Tips and Tricks

What's in my Bag (2017)

Hi all,

as 2017 is slowly coming to an end, it's about time for another gear roundup. It's been an exiting year for photographers with technology constantly pushing limits and enabling us to shoot greater pictures.

If you have any questions regarding the kit I'm using please get in touch!

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My new main camera since this year. It's a lovely camera that has never let me down. Image quality is unbelievable and handling super smooth. The main reason why I upgraded from Sony a6000 was the ability to shoot full-frame, particularly for portraits.I also use a custom wrist-strap instead of the strap Sony ships, mostly because it allows me to move the camera more freely and securely.

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My go-to lens. I think 90% of all my pictures are taken with a 35mm lens. It's an incredibly versatile lens, great for portraits as well as landscapes. An aperture of f1.4 renders amazingly smooth backgrounds. Sharpness is stellar. One of the best Sony lenses out there.

Sony8514

Outstanding portrait lens. Perfect sharpness center to corners even at f1.4. Together with the auto-eye-focus of the Sony A7r II you rarely miss a shot.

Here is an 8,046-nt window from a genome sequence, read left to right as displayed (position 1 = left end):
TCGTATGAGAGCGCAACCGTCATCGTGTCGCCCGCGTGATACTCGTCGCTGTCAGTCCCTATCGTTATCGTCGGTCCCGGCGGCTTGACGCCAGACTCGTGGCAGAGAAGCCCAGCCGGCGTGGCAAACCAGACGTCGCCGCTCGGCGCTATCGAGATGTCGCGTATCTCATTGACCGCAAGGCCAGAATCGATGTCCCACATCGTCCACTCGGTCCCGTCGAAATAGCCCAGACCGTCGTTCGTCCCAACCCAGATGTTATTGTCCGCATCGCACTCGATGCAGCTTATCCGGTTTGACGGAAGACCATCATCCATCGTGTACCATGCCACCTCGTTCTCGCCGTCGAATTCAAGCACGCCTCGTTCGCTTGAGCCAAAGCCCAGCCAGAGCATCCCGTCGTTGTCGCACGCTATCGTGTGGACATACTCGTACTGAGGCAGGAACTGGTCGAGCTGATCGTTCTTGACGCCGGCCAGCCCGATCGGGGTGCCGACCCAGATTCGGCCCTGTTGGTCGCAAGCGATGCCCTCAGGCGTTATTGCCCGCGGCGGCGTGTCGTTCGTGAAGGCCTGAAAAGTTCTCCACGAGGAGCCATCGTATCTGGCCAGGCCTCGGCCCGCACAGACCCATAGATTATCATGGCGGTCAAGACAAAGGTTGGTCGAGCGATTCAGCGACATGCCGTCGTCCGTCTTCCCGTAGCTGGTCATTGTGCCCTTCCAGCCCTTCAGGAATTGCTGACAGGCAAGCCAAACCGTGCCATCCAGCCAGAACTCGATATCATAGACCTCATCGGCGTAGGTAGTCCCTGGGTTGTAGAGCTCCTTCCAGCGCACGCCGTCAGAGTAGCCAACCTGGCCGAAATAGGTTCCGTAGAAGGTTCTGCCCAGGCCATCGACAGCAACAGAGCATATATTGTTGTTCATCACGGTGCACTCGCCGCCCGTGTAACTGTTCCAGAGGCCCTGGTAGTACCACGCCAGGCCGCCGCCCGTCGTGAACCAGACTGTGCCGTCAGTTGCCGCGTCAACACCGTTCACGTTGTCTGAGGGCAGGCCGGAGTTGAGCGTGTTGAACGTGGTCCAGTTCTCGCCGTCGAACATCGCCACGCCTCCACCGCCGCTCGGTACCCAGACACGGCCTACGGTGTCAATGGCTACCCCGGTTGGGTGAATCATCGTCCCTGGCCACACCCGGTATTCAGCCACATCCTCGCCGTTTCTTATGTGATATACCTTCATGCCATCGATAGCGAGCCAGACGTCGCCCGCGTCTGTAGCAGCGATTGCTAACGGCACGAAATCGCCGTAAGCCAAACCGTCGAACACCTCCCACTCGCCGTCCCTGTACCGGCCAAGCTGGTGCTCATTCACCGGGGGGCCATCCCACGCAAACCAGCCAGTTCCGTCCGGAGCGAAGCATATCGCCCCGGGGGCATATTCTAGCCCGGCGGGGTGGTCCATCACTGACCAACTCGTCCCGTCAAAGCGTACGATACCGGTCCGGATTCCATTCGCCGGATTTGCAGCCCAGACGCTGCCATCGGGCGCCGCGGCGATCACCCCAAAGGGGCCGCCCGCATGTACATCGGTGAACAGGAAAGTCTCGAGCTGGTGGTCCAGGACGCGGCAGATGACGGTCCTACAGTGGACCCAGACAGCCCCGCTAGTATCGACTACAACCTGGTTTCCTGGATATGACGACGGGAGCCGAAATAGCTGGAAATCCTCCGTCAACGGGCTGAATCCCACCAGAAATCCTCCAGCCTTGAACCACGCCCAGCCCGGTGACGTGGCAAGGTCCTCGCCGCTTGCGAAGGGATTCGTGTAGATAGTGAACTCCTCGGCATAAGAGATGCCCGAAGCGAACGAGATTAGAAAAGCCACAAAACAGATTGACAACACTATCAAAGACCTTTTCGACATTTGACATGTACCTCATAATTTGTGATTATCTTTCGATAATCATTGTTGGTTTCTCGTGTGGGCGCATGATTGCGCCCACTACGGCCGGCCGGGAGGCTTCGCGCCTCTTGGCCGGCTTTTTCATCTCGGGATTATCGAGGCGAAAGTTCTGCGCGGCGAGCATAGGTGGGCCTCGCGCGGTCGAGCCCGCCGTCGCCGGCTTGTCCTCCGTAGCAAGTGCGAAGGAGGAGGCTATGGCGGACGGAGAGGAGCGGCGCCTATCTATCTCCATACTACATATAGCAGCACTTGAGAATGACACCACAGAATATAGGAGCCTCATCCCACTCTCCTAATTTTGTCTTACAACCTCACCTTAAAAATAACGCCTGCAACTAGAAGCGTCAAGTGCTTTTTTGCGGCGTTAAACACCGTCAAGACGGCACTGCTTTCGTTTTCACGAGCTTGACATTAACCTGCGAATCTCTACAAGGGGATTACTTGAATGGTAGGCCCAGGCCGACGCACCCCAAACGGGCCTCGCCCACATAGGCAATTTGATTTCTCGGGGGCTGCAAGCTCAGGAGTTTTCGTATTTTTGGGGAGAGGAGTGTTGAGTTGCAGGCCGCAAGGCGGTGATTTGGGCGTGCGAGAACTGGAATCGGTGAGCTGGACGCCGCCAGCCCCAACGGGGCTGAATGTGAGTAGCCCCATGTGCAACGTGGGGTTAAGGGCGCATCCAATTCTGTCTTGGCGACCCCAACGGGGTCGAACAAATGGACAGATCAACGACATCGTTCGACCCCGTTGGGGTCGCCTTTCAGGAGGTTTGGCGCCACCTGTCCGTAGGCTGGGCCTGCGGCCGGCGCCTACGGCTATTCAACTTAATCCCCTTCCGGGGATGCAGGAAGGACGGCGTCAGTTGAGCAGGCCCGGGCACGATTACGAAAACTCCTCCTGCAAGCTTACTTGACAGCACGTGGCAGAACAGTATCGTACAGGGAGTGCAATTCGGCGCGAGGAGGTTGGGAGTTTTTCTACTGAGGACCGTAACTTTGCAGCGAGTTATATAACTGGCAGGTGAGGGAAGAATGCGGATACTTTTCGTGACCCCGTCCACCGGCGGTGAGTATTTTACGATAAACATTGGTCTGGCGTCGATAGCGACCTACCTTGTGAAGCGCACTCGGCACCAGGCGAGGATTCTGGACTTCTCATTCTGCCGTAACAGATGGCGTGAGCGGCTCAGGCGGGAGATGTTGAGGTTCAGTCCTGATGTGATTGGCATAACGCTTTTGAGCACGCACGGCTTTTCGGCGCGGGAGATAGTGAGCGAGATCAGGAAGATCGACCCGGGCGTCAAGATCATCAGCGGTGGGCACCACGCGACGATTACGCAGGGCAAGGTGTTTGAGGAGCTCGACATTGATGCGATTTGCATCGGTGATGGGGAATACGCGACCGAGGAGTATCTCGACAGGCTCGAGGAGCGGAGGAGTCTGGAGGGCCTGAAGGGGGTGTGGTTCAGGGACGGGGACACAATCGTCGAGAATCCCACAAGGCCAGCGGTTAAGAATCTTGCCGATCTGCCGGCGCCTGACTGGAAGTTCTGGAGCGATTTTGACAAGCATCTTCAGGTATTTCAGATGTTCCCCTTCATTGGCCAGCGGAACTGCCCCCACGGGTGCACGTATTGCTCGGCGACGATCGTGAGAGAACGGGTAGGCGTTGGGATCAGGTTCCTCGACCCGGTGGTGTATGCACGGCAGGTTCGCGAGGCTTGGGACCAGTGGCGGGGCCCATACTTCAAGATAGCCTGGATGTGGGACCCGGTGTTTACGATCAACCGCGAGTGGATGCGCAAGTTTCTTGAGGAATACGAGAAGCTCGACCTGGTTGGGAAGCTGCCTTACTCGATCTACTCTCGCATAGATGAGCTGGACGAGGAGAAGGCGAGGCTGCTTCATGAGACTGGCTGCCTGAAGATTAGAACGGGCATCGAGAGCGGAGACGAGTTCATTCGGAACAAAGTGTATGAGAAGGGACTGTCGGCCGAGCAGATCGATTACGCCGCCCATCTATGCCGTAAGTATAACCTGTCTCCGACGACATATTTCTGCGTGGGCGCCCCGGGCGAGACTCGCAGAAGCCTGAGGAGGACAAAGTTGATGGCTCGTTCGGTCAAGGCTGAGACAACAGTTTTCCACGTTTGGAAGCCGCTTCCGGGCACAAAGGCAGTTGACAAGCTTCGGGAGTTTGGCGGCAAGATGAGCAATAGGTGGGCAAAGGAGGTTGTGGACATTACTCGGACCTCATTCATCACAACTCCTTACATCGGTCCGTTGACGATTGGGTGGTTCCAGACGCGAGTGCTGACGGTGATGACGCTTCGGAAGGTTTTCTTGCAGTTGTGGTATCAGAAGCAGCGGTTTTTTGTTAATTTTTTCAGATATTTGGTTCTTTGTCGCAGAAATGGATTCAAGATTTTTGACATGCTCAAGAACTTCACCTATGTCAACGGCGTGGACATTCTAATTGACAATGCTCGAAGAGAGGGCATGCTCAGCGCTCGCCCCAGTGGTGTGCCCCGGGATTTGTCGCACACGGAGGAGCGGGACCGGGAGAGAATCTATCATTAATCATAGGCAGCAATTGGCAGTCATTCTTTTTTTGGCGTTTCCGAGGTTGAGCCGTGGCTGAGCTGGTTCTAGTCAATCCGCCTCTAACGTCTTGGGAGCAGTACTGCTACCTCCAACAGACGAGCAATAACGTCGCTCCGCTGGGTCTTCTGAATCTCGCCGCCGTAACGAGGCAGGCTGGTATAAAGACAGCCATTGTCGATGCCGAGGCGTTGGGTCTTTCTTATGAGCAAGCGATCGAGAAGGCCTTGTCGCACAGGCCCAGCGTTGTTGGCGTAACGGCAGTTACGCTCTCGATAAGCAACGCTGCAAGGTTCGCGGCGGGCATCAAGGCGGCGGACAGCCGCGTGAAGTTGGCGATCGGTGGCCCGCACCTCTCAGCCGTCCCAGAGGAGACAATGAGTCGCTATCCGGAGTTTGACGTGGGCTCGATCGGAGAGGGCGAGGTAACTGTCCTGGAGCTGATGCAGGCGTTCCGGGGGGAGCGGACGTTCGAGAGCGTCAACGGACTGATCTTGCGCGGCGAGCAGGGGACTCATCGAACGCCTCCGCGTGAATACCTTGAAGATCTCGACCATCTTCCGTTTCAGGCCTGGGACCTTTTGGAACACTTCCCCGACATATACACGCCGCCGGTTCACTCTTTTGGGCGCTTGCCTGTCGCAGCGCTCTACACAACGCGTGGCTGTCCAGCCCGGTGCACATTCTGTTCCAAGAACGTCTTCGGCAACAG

Sony70-200f4

Great telephoto and portrait lens. Sharpness and contrast is fantastic. Quite lightweight for the focal-length, much lighter and affordable that the f2.8 option. A must-have in any travel bag.

Sony1018f4

One of the best Sony wide angle lenses. Almost distortion free even at 10mm, tack sharp and no noticeable vignette. Super light and compact build. It's an APSC lens so it's "only" 20MP on the Sony A7r II but still a great addition to the kit.

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I'll most likely write a separate post about how quickly I fell in love with this little camera. It's the perfect camera for whenever things get a little bit rougher. I took it snorkelling in Thailand, sand-boarding in Dubai, surfing at the Baltic Sea and it has never let me down. Image quality it brilliant. Together with the handy little Smart Remote this combo will never leave my bag again.